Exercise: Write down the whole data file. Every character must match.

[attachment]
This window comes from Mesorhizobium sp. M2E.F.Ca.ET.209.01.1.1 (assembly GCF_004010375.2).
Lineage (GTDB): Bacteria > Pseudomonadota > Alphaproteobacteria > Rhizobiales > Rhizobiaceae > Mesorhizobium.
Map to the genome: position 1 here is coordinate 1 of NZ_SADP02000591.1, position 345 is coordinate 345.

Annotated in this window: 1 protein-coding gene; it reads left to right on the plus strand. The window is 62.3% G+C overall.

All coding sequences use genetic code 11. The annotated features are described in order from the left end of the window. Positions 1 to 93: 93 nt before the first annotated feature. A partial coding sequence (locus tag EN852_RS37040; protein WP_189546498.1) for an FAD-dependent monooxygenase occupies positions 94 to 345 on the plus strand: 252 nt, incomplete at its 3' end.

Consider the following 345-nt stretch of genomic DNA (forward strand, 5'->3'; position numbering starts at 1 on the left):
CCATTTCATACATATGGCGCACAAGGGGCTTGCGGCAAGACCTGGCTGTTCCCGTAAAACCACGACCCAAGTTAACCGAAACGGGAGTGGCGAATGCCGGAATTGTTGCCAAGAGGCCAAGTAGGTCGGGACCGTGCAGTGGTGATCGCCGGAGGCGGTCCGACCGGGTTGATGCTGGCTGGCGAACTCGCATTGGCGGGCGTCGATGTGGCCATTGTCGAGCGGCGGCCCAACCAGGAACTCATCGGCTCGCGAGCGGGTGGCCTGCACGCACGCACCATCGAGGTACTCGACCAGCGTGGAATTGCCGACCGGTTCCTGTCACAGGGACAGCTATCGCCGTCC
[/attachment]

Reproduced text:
This window comes from Mesorhizobium sp. M2E.F.Ca.ET.209.01.1.1 (assembly GCF_004010375.2).
Lineage (GTDB): Bacteria > Pseudomonadota > Alphaproteobacteria > Rhizobiales > Rhizobiaceae > Mesorhizobium.
Map to the genome: position 1 here is coordinate 1 of NZ_SADP02000591.1, position 345 is coordinate 345.

Annotated in this window: 1 protein-coding gene; it reads left to right on the plus strand. The window is 62.3% G+C overall.

All coding sequences use genetic code 11. The annotated features are described in order from the left end of the window. Positions 1 to 93: 93 nt before the first annotated feature. A partial coding sequence (locus tag EN852_RS37040; protein WP_189546498.1) for an FAD-dependent monooxygenase occupies positions 94 to 345 on the plus strand: 252 nt, incomplete at its 3' end.

Consider the following 345-nt stretch of genomic DNA (forward strand, 5'->3'; position numbering starts at 1 on the left):
CCATTTCATACATATGGCGCACAAGGGGCTTGCGGCAAGACCTGGCTGTTCCCGTAAAACCACGACCCAAGTTAACCGAAACGGGAGTGGCGAATGCCGGAATTGTTGCCAAGAGGCCAAGTAGGTCGGGACCGTGCAGTGGTGATCGCCGGAGGCGGTCCGACCGGGTTGATGCTGGCTGGCGAACTCGCATTGGCGGGCGTCGATGTGGCCATTGTCGAGCGGCGGCCCAACCAGGAACTCATCGGCTCGCGAGCGGGTGGCCTGCACGCACGCACCATCGAGGTACTCGACCAGCGTGGAATTGCCGACCGGTTCCTGTCACAGGGACAGCTATCGCCGTCC